Cybercrime is expanding to the fertile grounds of social networks and UCR engineers are fighting it.

A recent four-month experiment conducted by several UCR engineering professors and graduate students found that the application they created to detect spam and malware posts on Facebook users’ walls was highly accurate, fast and efficient.

The researchers also introduced the new term “socware” – pronounced “sock-where” – to describe a combination of “social malware,” encompassing all criminal and parasitic behavior on online social networks.

Their free application, MyPageKeeper, successfully flagged 97 percent of socware during the experiment. The researchers also found that it took an average of .0046 seconds to classify a post, which is far quicker than the 1.9 seconds it takes using the traditional approach of website crawling. MyPageKeeper’s more efficient classification also translates to lower costs, cutting expenses by up to 40 times.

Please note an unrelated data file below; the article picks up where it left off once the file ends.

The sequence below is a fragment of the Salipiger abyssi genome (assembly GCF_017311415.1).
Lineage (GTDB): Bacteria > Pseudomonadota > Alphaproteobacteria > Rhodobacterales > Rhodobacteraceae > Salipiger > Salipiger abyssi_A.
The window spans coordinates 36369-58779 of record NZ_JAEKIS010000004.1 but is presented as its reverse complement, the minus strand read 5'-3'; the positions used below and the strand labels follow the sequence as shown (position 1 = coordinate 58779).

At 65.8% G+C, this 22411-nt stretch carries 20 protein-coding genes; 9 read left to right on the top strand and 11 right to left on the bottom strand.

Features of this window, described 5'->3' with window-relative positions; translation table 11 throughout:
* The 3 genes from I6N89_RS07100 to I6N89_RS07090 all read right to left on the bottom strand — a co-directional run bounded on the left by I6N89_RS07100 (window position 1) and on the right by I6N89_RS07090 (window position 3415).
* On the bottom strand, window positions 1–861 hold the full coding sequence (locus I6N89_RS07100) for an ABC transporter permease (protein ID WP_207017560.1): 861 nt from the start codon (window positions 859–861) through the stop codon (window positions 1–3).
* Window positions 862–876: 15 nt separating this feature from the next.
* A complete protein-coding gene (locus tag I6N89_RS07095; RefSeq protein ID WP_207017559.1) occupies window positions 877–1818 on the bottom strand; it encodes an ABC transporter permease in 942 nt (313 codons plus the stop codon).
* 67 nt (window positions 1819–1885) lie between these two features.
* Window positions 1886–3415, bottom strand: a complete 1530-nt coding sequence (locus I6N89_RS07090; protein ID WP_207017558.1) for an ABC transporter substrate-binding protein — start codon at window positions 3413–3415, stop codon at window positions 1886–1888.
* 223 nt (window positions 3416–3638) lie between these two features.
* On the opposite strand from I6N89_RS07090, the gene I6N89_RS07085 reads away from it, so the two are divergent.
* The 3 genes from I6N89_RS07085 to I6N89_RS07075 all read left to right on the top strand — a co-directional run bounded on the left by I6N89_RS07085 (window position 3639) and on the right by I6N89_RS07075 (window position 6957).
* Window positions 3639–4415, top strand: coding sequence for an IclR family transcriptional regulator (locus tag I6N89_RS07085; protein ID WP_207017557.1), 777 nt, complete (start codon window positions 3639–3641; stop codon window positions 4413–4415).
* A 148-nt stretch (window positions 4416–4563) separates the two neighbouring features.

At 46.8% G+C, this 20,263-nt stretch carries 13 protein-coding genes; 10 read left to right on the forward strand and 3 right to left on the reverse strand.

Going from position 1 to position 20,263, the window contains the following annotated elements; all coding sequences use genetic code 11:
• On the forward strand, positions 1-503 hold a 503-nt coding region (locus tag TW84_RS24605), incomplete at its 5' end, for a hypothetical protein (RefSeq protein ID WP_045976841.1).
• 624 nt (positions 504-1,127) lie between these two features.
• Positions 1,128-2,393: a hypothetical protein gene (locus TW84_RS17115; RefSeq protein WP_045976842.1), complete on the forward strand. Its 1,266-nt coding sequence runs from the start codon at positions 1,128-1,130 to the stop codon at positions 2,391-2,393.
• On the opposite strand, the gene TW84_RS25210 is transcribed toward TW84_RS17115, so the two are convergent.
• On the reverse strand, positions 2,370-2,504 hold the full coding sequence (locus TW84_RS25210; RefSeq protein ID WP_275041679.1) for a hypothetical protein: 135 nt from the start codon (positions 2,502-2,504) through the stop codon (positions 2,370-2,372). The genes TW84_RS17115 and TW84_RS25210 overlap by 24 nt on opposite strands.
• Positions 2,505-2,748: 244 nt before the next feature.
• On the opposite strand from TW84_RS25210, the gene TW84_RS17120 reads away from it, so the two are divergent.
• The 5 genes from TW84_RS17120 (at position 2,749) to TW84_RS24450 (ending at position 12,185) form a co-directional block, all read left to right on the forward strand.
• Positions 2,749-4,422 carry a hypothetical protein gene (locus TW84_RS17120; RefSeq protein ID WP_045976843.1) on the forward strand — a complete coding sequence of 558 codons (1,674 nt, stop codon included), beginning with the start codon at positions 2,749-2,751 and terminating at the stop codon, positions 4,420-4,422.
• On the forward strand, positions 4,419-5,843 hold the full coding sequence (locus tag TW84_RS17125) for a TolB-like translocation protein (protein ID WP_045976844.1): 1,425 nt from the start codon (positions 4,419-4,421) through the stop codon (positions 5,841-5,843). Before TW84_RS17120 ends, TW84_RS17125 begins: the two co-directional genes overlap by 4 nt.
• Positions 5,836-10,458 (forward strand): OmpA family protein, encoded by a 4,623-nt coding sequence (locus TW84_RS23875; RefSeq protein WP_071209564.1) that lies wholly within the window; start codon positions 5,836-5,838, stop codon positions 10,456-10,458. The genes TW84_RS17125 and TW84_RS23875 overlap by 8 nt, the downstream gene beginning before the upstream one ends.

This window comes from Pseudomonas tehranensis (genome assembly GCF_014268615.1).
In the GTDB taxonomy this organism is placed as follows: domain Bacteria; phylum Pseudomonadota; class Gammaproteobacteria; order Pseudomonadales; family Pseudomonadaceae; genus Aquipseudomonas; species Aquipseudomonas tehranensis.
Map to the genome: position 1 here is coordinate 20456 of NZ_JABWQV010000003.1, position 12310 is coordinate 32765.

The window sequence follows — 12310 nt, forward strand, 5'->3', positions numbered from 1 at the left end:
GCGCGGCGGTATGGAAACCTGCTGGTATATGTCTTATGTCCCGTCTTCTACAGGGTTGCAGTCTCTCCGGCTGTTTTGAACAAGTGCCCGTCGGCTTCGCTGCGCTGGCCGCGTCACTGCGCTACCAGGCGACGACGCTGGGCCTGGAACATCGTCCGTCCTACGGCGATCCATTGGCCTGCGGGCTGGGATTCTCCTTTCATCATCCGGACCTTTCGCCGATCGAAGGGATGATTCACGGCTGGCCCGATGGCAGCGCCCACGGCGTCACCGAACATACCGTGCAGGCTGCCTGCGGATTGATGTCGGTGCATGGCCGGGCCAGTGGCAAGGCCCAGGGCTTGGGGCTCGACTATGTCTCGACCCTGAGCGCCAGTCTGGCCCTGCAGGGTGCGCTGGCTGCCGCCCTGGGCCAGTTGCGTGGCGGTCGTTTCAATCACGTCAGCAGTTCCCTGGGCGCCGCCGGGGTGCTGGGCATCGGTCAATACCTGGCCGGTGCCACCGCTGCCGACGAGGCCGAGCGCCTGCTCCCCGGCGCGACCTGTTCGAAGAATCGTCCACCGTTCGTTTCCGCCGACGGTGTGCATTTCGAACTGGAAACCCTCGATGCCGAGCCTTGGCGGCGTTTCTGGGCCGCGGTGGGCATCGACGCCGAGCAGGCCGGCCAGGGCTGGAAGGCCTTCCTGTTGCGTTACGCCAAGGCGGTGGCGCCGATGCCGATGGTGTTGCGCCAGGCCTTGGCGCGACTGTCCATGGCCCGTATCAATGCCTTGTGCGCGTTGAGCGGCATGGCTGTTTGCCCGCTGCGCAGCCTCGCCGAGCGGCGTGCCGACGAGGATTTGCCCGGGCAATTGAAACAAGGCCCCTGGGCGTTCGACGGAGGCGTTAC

Michalis Faloutsos, a professor of computer science and engineering at Bourns College of Engineering, said of the app, “This is really an arms race with hackers. ... In many ways, Facebook has replaced email and websites. Hackers are following that same path and we need new applications like MyPageKeeper to stop them.”